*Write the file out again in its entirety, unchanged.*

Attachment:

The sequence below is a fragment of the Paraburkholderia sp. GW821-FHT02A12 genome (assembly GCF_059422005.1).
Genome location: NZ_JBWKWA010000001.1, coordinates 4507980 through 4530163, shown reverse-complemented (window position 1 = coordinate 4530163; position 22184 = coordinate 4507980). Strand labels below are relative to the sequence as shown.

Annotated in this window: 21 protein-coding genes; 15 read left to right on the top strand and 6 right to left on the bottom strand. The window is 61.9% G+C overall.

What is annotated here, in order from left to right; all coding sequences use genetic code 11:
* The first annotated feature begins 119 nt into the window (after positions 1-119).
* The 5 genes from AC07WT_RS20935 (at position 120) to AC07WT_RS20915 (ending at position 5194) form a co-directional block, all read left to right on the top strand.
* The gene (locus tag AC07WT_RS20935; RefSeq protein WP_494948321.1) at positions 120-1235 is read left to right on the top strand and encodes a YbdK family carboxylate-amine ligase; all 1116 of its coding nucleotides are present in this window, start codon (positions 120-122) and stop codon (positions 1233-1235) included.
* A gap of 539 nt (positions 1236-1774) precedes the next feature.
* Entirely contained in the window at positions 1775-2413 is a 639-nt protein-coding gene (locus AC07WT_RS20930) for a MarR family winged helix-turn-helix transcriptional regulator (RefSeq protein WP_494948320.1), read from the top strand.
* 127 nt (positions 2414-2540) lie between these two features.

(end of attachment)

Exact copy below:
The sequence below is a fragment of the Paraburkholderia sp. GW821-FHT02A12 genome (assembly GCF_059422005.1).
Genome location: NZ_JBWKWA010000001.1, coordinates 4507980 through 4530163, shown reverse-complemented (window position 1 = coordinate 4530163; position 22184 = coordinate 4507980). Strand labels below are relative to the sequence as shown.

Annotated in this window: 21 protein-coding genes; 15 read left to right on the top strand and 6 right to left on the bottom strand. The window is 61.9% G+C overall.

What is annotated here, in order from left to right; all coding sequences use genetic code 11:
* The first annotated feature begins 119 nt into the window (after positions 1-119).
* The 5 genes from AC07WT_RS20935 (at position 120) to AC07WT_RS20915 (ending at position 5194) form a co-directional block, all read left to right on the top strand.
* The gene (locus tag AC07WT_RS20935; RefSeq protein WP_494948321.1) at positions 120-1235 is read left to right on the top strand and encodes a YbdK family carboxylate-amine ligase; all 1116 of its coding nucleotides are present in this window, start codon (positions 120-122) and stop codon (positions 1233-1235) included.
* A gap of 539 nt (positions 1236-1774) precedes the next feature.
* Entirely contained in the window at positions 1775-2413 is a 639-nt protein-coding gene (locus AC07WT_RS20930) for a MarR family winged helix-turn-helix transcriptional regulator (RefSeq protein WP_494948320.1), read from the top strand.
* 127 nt (positions 2414-2540) lie between these two features.